If your system consists of two or more rows of PV panels, you must make sure that each row of panels does not shade the row behind it. To determine the correct row-to-row spacing, refer to the figure above.

There is no single correct answer since the solar elevation starts at zero in the morning and ends at zero in the evening. The sunshine (irradiation) on an array has three components, direct beam, diffuse (blue sky and overcast), and reflected from the ground in front of the array. Here we will consider only the direct beam that is subject to shadowing by the row in front (or even a wall).

The elevation of the sun at noon on December 21st in the Northern Hemisphere is basically 90-23.45-latitude (in degrees). In most cases 90% of the unobstructed irradiation on the array occurs when the solar elevation is above 50% of the maximum winter elevation. The elevation correction is therefore 50%. This may be excessive for rows that are less than about 4 times the height of the panel.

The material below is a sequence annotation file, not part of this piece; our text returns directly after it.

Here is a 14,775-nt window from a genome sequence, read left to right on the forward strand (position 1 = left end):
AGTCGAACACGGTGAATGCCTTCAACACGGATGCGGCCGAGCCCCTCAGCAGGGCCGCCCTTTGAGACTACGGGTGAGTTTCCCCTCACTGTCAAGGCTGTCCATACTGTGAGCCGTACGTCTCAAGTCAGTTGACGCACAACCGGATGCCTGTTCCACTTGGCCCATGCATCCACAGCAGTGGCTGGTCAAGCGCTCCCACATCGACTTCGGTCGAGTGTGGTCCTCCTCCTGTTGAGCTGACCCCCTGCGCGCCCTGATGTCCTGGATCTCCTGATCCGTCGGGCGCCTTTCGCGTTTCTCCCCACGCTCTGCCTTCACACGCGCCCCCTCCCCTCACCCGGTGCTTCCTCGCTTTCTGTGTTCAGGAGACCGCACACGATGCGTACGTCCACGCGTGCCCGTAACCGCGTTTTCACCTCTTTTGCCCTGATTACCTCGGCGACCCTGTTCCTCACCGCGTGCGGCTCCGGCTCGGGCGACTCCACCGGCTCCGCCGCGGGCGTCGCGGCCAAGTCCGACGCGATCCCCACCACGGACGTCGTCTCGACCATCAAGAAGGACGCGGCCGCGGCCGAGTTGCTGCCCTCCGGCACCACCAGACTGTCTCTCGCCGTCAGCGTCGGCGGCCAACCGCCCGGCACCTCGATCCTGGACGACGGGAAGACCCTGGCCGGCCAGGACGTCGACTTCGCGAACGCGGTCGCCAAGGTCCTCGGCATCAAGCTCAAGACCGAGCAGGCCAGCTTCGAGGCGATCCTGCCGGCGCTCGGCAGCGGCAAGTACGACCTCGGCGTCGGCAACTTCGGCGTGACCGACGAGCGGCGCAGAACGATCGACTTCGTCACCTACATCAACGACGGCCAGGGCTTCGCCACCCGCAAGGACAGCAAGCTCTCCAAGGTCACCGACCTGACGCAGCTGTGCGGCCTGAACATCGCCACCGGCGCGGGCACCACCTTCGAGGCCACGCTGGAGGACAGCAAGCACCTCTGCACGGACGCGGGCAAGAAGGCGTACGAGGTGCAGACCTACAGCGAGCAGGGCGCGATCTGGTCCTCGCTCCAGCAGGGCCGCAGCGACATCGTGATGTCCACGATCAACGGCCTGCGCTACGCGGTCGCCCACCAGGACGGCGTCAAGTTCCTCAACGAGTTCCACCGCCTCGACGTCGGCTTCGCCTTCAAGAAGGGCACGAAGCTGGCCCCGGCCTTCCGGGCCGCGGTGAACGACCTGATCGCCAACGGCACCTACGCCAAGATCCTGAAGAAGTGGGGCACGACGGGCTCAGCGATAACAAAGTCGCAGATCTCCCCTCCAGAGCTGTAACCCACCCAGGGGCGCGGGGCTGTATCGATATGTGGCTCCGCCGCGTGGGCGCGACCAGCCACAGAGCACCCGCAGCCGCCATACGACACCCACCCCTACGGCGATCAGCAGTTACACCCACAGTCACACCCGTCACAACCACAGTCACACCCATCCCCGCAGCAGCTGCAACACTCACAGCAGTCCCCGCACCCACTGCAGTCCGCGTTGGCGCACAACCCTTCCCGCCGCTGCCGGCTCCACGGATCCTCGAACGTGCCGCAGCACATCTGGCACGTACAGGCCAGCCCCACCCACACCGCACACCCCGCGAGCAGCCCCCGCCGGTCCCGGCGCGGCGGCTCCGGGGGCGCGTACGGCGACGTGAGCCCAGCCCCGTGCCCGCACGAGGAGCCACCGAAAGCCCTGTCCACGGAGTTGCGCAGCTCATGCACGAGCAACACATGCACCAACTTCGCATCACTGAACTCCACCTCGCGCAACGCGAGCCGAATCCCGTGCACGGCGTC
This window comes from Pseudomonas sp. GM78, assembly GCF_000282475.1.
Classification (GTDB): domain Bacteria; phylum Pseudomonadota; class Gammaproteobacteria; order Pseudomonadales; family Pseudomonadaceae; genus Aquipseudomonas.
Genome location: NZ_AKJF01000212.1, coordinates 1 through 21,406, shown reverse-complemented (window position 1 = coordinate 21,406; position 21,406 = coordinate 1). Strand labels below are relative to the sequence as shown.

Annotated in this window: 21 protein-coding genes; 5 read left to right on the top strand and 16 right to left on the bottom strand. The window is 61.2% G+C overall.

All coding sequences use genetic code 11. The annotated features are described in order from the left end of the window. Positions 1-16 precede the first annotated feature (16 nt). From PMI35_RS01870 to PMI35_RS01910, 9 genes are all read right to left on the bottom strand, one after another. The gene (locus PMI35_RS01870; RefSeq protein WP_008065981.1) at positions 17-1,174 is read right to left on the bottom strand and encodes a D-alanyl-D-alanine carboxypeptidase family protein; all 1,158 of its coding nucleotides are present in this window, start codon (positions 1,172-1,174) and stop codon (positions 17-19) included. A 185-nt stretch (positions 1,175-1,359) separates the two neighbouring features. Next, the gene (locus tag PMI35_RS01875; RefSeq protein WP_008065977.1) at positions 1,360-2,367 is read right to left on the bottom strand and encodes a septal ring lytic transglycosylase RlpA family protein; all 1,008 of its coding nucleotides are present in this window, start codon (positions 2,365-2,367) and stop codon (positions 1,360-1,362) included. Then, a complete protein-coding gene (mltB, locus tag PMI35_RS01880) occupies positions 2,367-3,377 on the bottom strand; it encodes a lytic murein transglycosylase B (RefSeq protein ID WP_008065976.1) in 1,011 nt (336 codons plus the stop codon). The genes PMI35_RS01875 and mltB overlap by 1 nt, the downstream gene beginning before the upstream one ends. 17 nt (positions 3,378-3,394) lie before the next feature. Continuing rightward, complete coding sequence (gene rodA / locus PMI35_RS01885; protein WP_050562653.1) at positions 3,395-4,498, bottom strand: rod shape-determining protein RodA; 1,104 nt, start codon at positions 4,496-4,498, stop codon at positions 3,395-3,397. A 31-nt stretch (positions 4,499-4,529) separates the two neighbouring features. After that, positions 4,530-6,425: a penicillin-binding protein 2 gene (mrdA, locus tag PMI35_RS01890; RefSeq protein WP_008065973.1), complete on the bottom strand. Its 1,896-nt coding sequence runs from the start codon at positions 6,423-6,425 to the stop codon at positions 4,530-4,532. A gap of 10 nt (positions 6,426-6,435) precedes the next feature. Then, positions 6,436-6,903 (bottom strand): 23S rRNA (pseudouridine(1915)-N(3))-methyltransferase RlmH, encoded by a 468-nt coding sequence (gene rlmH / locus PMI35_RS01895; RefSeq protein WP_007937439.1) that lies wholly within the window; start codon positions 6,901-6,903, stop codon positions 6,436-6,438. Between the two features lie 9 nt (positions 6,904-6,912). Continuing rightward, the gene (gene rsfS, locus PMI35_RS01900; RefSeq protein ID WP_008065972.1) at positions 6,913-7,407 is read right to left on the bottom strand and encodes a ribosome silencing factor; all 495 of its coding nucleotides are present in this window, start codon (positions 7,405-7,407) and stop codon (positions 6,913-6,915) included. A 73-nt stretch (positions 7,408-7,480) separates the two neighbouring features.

To solve for X (the minimum distance between the rows), use the equation below:

X = L (cos(tilt)+ (sin (tilt) * tan (lat + 23.5+(50% of elevation))))

Where

L = panel length

tilt= panel tilt angle

lat= geographic latitude of your system.

Calculated values are:

Winter minimum noon solar elevation = 90-23.45-latitude

90% of unobstructed elevation = 50% of Winter minimum solar elevation

The Excel spreadsheet version of this is:

The Excel formula can be copied >>> =B1*(COS(B2*PI()/180)+(SIN(B2*PI()/180)*TAN((B3+23.5+B5)*PI()/180)))